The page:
Life Story of an Alcoholic in Recovery

Oh, the glory days. Hanging out with my buddies, causing trouble, playing golf, chasing girls, and getting drunk. It was all about the story, and our stories always began with how much we consumed – the rest, well, you’ve all seen “The Hangover.”

It happens when you go to the movies, watch re-runs of ‘The Sopranos,’ sit in a sports car, or revere wealthy athletes. It’s called – fantasy.

When I got drunk, I became these characters that I fantasized about. I became Stu, capable of pulling my own teeth or getting a Mike Tyson tattoo on my face. I embodied Tony and became a womanizer. I drove my Hyundai really fast, and I bench pressed no less than 200 pounds to make sure I still had what it takes.

The morning after, the glory was gone. I was sick, beat up. Usually, something horrible happened, but when I looked into the mirror, my denial was so entrenched that there was no way I could see a budding alcoholic. I refused the notion. Admitting you are an alcoholic is for losers. I justified my insanities with my fantasies, and even when I came back down to earth – I then justified it with my possessions.

20 years have passed, and the only thing that has aged is my biceps and hair. I could not see the guy whose family lost hope, whose wife left him, whose business was failing, whose mortgage was going into arrears, or whose life only had maybe a day or two left. I didn’t see the guy who hadn’t eaten anything in 10 days, or who was severely dehydrated or the guy who lost 40 pounds in 2 weeks and was ready to die.

I still saw the fantasy.

The reality is that I was very sick, but I held onto the fact that I still had 2 cars in the garage – albeit ready for re-possession, but who cares. They were there.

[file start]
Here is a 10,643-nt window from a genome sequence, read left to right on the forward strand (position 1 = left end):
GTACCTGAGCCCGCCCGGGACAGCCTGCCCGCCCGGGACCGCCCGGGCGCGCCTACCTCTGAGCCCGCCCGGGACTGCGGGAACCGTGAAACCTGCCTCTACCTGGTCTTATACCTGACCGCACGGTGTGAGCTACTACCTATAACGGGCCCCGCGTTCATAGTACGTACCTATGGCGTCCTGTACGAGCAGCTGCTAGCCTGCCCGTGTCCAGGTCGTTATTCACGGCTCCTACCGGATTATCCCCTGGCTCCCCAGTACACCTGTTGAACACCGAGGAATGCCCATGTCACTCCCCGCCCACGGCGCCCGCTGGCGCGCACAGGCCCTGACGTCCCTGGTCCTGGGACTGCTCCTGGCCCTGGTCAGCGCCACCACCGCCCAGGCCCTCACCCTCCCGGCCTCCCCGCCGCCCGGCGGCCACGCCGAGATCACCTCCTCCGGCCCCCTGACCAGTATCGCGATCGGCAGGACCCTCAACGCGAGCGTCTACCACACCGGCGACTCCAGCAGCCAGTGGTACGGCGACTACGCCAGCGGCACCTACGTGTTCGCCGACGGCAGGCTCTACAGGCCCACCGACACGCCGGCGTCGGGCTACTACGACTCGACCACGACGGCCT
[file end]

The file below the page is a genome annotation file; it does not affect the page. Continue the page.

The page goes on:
I knew I had a problem with alcohol early on in my drinking career, but then I found cocaine, and it only anchored my denial. I could justify quitting cocaine abuse cause it never led to anything good, but to admit that I was an alcoholic – no way!

I attended my first AA meeting 10 years ago, and I only recently understood the word surrender. How does that happen?

I came from beer-drinking football buddies, bare-knuckle boxing, and Arnold Schwarzenegger movies. I’d seen Commando at least 30 times. I was taught never to surrender, never give up, and never admit defeat, and if you did, you were considered a wimp.

Indiana Jones, Dirty Harry, and Joe Montana – these were my heroes. Did they ever surrender? I think not.

But I came to learn that it’s all just one big fantasy! Most of us are not action heroes, professional athletes, or characters of fiction.

The ultimate reward in recovery is that when you give up your constant state of fantasy and denial, the breakthrough you will experience is more euphoric than any alcohol-induced story you ever pursued.

Today I live in a constant state of admission, sobriety, and guess what? I still have my 2 car garage and so much more!

Live Long & Prosper,